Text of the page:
Finance and Taxation Reform Opinion Wales

Storm clouds gathering as Land Transaction Tax rates revealed

Daniel Bellis
Written by Daniel Bellis

Back in 2016 I wrote a piece called “Could 2018 see the decline of the PRS in Wales”, where we set out all the positives that the PRS has (and continued to) deliver, against all the regulatory changes and costs coming our way.  

The conclusion was that April 2018 would signal the start of a decline for the PRS if something wasn’t done to incentivise growth in the sector – such as Stamp Duty reform.  

Since that article was written, we’ve seen the full implementation and enforcement of Rent Smart Wales, the Renting Homes Act, and plans announced to ban agency fees in Wales.  

So it was with great interest that last week Finance Sectary for Wales Mark Drakeford announced his budget, and in it were the details for the first Welsh Tax in over 800 years; Land Transaction Tax. 

Land Transaction Tax replaces what many people will know as Stamp Duty in Wales, and will come into effect from the start of the new financial year, April.  

England (current rates)  Wales (new rates from April) 
Up to £125K 0% no tax  Up to £150K 0% no tax 
Between £125k and £250k 2%  Between £150K and £250K 2.5% 
Between £250K and £925K 5%   Between £250k and £400k 5%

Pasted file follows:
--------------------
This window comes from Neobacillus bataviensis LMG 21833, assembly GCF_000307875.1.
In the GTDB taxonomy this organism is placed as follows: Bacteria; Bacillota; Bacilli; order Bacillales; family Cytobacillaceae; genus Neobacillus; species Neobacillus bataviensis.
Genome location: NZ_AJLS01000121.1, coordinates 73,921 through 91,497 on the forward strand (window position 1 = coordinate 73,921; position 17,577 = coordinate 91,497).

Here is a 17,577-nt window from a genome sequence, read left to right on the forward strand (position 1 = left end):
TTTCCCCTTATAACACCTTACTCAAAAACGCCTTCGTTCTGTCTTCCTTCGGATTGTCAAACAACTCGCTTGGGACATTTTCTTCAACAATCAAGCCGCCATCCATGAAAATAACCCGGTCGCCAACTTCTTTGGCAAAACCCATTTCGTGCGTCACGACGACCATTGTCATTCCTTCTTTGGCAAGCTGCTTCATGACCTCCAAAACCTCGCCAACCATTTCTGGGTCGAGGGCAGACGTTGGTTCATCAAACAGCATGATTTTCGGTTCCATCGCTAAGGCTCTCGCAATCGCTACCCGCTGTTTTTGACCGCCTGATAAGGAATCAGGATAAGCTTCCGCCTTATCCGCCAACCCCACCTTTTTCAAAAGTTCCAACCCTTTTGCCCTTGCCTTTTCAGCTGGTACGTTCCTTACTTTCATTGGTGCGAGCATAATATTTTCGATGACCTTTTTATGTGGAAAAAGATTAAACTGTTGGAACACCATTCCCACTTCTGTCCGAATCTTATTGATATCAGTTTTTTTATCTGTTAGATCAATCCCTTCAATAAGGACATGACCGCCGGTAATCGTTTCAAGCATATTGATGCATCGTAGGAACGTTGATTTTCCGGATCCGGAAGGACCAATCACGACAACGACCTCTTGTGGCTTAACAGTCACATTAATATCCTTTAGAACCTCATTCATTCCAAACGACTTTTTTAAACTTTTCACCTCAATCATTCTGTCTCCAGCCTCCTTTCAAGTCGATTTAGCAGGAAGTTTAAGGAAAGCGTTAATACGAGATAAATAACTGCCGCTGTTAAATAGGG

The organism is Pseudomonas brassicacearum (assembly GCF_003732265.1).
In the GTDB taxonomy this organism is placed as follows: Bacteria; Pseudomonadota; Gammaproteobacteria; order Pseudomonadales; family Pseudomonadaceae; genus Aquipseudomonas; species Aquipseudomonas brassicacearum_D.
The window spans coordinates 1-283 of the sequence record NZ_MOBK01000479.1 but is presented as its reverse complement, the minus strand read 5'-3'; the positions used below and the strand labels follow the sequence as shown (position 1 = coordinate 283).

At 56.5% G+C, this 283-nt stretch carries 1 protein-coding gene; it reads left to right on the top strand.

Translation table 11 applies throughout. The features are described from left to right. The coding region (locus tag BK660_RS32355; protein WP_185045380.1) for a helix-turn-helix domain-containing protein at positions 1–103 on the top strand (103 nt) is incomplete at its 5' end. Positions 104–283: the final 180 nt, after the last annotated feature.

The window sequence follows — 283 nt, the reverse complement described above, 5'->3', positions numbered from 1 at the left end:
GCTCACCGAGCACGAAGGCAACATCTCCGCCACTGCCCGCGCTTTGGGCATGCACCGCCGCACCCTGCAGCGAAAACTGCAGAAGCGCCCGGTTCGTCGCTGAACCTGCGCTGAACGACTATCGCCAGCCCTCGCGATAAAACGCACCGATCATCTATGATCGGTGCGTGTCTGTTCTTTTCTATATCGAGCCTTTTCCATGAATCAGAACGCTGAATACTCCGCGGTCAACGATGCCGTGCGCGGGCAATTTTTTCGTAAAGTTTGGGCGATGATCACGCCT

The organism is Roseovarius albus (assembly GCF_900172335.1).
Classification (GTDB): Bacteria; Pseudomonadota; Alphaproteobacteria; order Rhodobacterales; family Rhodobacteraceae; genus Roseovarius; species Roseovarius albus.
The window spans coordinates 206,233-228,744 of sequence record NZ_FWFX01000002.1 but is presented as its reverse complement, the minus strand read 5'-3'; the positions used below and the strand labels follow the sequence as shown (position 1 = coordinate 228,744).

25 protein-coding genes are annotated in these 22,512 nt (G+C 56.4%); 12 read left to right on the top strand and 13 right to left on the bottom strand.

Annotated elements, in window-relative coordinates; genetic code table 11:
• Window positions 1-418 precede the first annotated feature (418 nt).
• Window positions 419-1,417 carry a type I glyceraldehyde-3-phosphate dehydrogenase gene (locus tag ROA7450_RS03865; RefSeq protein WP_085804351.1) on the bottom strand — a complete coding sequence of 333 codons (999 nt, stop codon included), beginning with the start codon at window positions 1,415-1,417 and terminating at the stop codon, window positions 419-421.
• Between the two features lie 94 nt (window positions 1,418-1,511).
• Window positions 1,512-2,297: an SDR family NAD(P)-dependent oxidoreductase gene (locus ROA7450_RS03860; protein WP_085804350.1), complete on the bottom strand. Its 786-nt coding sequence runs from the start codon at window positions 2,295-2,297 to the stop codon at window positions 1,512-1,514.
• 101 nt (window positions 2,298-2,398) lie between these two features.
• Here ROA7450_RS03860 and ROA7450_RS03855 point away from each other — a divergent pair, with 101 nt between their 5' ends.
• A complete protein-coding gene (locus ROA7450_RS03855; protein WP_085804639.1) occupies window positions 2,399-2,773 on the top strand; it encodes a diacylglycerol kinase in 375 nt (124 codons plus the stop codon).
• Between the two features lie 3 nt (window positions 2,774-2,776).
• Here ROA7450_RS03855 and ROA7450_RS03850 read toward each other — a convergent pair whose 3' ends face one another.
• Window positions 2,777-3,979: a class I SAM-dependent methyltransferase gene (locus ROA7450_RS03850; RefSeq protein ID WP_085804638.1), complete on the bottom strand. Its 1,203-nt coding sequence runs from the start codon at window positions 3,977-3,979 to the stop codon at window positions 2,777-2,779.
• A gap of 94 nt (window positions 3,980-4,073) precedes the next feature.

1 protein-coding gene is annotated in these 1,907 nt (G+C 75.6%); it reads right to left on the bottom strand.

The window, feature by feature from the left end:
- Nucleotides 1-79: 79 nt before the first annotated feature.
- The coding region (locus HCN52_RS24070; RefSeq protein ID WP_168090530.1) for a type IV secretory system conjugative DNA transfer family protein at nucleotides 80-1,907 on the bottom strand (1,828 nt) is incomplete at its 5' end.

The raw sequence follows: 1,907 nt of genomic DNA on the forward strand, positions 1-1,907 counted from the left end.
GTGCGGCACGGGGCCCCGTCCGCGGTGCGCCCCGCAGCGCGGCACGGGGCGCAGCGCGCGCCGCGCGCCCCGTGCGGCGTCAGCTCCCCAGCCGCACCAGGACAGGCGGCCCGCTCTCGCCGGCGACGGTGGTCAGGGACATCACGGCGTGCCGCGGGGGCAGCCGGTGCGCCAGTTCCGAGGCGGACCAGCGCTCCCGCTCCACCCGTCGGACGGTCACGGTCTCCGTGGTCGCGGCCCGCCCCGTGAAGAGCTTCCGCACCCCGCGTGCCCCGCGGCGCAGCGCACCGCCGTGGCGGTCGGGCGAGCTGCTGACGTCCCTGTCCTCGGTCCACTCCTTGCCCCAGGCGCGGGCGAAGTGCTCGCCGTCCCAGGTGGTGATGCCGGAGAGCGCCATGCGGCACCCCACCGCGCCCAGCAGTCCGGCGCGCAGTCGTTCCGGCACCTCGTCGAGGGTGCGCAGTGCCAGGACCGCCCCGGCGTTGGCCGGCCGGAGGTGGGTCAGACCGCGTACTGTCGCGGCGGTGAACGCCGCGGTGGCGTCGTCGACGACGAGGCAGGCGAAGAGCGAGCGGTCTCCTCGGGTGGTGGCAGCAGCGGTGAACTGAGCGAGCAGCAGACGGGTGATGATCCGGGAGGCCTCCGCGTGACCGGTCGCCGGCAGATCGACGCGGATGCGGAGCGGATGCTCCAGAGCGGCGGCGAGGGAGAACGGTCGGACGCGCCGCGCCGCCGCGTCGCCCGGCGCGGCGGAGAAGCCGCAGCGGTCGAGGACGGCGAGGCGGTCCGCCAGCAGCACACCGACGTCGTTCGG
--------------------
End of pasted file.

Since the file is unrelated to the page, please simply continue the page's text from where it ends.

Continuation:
Between £925K and £1.5m 10%  Between £400k and £750k 7.5% 
Above £1.5m 12%  Between £750k to £1.5m 10% 
  Above £1.5m 12% 

 

Landlords or anyone buying a second property will have to pay an additional 3% on top of any tax above.

However, landlords will see little change or encouragement to invest further in the sector, as the additional 3% still remains, with no exemptions at present.  

Although the new Land Transaction Tax rates are good news for first time buyers (who typically purchase towards the lower end of the scale), it is less good news for PRS landlords or those looking for a family home (three or four bedroom).  

With prices in Wales’ capital for a family home pushing £400k in some areas, buyers can expect to pay an additional 2.5% compared to their compatriots in England.  

That additional 3% paid by landlords is potentially devastating for those looking to invest in the family rental market, as the percentage paid on a home over £400K will be 10.5% after the additional levy is included.  

This means fewer landlords investing in properties to provide homes for families, and more difficult for families without a spare £40K cash (based on a 10% deposit) who will have fewer choices when it comes to finding that family home.  

This leave us in a precarious position. With no encouragement for investment (for example a tax cut when bringing empty homes onto the market), the raft of regulatory and MIR changes, 2018 could be the first year we see a decline in the PRS for Wales.  

Although a lot can happen in a year, the storm clouds are still gathering for April 2018.  

About the author

Daniel Bellis

Daniel Bellis

Daniel is the Policy Officer for the RLA in Wales, working hard to make sure that our members voices are heard by the people elected to office.

Prior to joining the RLA, Daniel worked in MP’s offices and with communications firms, working on election strategies and the communication campaigns of major companies. Daniel also holds a MScEcon in European Governance and Public Policy from the University of Cardiff where he extensively studied lobbying regulations in the UK, US and EU.

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